When leveling up, the game offers the nice feature of getting to give out five points to whatever you want your characters to be more proficient in. Some of the abilities this grants are more useful than others.

This game has the nastiest instant death spells I've ever seen. It's a good thing the game chooses not to use them very often, because it would destroy you every time, and there's no springing back to life in or after a battle. Yes, the game does offer the common method of going to a Minister to spring your loyal troops back to the land of the living, but are you caught in a dungeon with three dead guys, a living character down to his last legs, and out of every healing item? You CAN use a bell to escape the dungeon and then the egress spell or a chimera wing to get back to the local church (egress spells and chimera wings don't work indoors - the characters hit their heads on the cieling) but if you don't have those, you better hope the enemies (which are visible off the battle screen) aren't fast enough to catch up to you. I haven't seen any items that do the resurrection job and if there's a spell for it, my characters (all around level 30) don't have it. Well, wait, I have ONE item, and I had to randomly run into it while exploring.

The graphics are nice. They're fully animated and have decent designs. The sounds are very simple and predictable. Some of the tracks sound like they are 16-bit RPG tracks given an upgrade.

The controls are heavily menu-reliant. The menu setup is very bulky and inconvenient in every aspect of the game. The battle menu goes through a pair of screens, while the world map menu offers a lot of different options, many of which come across as meaningless. There's a Heal All option which heals the entire party in what the game decides is the most efficient way, but casting spells to heal takes you through about four screens. There's also an option to produce little party tricks like bowing and saying hello, but they don't seem to serve much of a purpose, although some can be quite important. There are a lot of them, and you can only assign for to use at any given time. It's a pain.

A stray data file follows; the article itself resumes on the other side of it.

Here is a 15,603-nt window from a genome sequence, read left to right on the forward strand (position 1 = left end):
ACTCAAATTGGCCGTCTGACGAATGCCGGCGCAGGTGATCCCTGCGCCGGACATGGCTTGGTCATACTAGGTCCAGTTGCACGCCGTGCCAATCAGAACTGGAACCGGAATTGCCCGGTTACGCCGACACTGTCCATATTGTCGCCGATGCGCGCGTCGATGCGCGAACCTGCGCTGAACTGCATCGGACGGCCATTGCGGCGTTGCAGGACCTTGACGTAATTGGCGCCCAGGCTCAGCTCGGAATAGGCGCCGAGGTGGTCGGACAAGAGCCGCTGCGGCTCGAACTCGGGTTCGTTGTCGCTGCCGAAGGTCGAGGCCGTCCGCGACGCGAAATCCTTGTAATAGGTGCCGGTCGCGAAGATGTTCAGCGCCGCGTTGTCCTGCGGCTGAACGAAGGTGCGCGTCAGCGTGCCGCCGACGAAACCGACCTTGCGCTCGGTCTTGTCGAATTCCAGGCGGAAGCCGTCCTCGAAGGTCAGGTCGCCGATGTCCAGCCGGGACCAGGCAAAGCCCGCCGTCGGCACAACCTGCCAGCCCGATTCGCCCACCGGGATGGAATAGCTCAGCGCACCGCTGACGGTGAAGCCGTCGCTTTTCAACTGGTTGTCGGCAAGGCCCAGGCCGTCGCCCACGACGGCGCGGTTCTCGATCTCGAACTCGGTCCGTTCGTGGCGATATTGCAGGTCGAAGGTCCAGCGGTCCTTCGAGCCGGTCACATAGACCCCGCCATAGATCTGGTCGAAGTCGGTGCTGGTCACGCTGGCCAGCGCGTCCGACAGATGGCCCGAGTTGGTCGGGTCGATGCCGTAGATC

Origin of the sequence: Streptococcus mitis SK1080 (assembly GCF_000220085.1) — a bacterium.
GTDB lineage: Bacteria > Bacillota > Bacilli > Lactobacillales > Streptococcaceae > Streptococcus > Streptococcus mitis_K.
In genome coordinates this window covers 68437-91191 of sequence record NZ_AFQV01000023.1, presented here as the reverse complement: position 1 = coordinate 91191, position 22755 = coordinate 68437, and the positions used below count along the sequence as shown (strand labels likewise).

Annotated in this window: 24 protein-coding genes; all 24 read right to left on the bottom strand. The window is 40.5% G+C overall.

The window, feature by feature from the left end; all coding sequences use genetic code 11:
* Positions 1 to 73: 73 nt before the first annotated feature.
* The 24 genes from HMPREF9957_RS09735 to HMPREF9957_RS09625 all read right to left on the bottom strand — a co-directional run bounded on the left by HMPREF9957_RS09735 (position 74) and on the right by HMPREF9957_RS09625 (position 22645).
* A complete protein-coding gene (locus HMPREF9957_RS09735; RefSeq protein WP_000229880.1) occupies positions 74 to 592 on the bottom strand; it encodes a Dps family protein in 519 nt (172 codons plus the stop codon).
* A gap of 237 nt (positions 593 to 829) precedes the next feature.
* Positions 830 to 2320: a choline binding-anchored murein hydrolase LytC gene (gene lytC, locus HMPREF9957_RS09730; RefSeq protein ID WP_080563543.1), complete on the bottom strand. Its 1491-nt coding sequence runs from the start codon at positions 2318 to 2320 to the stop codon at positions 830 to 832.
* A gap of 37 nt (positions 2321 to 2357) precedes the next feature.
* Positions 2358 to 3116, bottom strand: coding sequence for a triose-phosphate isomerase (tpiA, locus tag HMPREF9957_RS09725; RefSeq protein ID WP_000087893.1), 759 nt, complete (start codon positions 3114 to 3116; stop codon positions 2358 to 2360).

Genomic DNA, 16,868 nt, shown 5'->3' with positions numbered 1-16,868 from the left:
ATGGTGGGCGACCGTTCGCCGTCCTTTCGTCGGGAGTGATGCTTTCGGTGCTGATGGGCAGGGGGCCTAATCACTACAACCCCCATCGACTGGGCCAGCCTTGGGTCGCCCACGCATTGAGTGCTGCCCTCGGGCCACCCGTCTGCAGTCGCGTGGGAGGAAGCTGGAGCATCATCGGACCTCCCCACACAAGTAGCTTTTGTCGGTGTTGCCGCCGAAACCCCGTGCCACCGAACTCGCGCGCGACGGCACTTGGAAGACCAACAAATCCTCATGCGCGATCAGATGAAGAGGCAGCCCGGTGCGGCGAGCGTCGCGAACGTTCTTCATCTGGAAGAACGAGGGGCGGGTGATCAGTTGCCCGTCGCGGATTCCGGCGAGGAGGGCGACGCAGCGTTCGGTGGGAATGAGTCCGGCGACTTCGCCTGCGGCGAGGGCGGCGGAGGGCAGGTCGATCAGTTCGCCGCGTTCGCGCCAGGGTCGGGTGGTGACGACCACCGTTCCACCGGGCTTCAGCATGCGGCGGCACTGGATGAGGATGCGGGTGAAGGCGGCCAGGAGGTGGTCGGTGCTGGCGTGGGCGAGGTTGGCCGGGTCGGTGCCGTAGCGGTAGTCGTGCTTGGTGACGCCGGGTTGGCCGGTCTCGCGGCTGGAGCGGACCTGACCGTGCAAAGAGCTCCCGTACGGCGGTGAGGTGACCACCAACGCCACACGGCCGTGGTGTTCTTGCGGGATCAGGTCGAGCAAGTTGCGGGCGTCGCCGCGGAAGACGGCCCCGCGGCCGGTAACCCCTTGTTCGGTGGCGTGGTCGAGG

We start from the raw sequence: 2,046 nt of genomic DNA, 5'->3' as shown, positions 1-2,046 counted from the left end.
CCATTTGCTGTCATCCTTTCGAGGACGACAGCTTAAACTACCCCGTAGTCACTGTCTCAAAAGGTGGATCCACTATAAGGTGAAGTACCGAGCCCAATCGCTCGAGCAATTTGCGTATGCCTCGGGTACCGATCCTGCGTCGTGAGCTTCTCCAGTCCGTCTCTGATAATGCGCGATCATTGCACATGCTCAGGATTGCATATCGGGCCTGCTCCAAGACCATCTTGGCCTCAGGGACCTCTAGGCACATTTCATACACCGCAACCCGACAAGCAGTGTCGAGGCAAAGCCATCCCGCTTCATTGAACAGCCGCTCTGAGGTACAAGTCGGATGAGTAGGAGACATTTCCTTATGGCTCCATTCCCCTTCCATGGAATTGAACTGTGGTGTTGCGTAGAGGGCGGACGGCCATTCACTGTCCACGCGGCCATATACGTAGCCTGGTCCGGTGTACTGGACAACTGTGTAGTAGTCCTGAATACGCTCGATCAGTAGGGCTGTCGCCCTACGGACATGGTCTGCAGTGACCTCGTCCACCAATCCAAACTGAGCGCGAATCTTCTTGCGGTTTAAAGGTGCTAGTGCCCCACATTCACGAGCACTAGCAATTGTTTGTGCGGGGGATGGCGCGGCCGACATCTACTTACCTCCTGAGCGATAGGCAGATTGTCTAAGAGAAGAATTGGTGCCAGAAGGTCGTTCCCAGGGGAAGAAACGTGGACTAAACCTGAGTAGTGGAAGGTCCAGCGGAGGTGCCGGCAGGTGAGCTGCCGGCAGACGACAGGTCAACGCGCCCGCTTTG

Dragon Quest IX: Sentinels of the Starry Skies works best as a beginner RPG. Any war-torn and battle-hardened vet looking to tackle the next great challenge won't find an end for that quest with this Quest.

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Nicholas Croston ()
Ranked #19
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About this video game

Wiki

Dragon Quest IX: Sentinels of the Starry Skies is an action RPG designed specifically for handheld play on the DSi. The ninth game in the beloved Japanese Dragon Quest series, like its predecessors Sentinels of the Starry Skies features third-person oriented turn-based battles and a deep combo/multiplier system. In addition to this the game possess powerful new features including multiplayer and online functionality, extensive customization options, new play modes and a means to share content with other players

Dragon Quest IX: Sentinels of the Starry Sky game logo Battle screen from Dragon Quest IX: Sentinels of the Starry Sky

Turn-based, combo-driven combat.
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Wireless multiplayer screen from Dragon Quest IX: Sentinels of the Starry Sky
4-player multi-card game support.
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Character customization screen from Dragon Quest IX: Sentinels of the Starry Sky
Extensive customization options.
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Cutscene from Dragon Quest IX: Sentinels of the Starry Sky
Dramatic, yet seamless cutscenes.
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An Epic Adventure that Everyone Can Join
Dragon Quest IX: Sentinels of the Starry Skies lets players enjoy an adventure that is entirely their own, yet can be shared with others anywhere, anytime. Players begin their adventure as an angel-like guardian. In order to achieve a heavenly design players are sent to the world of mortals to retrieve the magical fruits of a sacred tree. These fruit have the power to grant wishes, but are also perilous, containing the unexpected power to transform those who eat of them into monsters. Together with up to three friends players must battle those transformed beings, and in the process improve their angelic skills and regain the heavenly fruit in order to gain their heavenly reward.

Customization
Players can create their own heroes, deciding how ...